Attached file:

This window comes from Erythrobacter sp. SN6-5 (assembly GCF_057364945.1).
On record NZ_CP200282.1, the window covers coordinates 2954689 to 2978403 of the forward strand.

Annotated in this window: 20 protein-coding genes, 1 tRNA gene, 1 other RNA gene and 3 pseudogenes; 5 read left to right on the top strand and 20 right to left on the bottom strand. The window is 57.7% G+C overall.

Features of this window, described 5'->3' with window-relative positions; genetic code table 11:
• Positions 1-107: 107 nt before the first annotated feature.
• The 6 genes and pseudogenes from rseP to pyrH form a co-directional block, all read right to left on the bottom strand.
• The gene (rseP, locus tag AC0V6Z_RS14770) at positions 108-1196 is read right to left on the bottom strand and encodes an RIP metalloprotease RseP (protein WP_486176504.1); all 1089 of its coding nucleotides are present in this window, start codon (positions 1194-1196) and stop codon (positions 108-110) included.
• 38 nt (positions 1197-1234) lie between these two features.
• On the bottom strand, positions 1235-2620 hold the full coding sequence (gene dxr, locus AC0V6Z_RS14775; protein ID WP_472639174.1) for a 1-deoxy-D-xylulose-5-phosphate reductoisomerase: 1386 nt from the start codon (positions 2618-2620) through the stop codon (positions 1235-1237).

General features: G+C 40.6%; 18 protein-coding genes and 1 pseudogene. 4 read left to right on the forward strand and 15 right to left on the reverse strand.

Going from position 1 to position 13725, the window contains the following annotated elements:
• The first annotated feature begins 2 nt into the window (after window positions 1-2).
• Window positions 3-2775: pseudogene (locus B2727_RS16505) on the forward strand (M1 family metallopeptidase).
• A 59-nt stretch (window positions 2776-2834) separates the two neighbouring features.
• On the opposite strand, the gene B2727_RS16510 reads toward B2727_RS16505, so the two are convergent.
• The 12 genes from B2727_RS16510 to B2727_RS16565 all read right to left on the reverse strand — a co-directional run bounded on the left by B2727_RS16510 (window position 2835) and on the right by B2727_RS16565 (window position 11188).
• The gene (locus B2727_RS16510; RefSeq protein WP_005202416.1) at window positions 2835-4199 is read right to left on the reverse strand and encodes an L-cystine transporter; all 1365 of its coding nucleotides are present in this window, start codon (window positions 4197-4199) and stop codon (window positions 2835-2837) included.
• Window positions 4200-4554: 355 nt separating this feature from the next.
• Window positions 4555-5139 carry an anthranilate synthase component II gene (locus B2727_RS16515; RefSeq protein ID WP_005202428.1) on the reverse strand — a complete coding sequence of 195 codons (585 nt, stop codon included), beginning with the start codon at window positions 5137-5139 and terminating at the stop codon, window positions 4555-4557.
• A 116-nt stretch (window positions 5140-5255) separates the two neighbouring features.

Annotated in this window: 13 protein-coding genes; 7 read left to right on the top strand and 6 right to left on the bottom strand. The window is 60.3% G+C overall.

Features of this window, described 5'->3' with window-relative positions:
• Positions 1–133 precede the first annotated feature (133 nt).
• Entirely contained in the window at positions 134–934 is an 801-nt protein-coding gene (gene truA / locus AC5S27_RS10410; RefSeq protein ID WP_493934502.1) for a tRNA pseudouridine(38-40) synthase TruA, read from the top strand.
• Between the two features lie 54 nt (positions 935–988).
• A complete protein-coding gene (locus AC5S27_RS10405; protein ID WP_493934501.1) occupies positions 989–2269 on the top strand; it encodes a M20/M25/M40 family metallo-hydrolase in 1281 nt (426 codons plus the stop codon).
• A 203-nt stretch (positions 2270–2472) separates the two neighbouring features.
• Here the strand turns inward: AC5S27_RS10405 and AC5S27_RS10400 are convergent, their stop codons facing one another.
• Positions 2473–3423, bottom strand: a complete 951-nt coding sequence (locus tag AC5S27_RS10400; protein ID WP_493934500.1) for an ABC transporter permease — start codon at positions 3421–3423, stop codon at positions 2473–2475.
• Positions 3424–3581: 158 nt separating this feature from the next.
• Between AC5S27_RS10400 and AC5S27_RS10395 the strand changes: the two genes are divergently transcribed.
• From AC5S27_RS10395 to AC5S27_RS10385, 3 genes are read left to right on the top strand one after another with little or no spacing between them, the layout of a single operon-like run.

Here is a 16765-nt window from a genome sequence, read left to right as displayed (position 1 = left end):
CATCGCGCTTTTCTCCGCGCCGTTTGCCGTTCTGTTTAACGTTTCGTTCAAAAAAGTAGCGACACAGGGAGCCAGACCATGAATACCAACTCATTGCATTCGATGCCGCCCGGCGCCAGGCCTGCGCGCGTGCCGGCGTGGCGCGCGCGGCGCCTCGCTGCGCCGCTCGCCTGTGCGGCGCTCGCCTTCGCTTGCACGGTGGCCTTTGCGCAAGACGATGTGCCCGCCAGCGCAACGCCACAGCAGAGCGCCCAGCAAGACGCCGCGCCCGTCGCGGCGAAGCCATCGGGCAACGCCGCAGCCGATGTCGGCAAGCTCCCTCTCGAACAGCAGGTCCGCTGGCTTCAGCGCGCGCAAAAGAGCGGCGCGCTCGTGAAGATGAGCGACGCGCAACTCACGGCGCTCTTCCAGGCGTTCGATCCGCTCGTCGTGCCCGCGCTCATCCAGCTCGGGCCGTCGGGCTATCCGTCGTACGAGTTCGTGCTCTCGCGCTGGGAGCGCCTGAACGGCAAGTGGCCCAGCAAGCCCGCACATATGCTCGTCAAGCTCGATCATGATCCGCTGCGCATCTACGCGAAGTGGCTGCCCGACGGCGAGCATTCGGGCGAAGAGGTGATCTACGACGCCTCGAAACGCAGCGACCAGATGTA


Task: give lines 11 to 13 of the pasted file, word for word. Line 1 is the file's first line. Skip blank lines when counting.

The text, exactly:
Going from position 1 to position 13725, the window contains the following annotated elements:
• The first annotated feature begins 2 nt into the window (after window positions 1-2).
• Window positions 3-2775: pseudogene (locus B2727_RS16505) on the forward strand (M1 family metallopeptidase).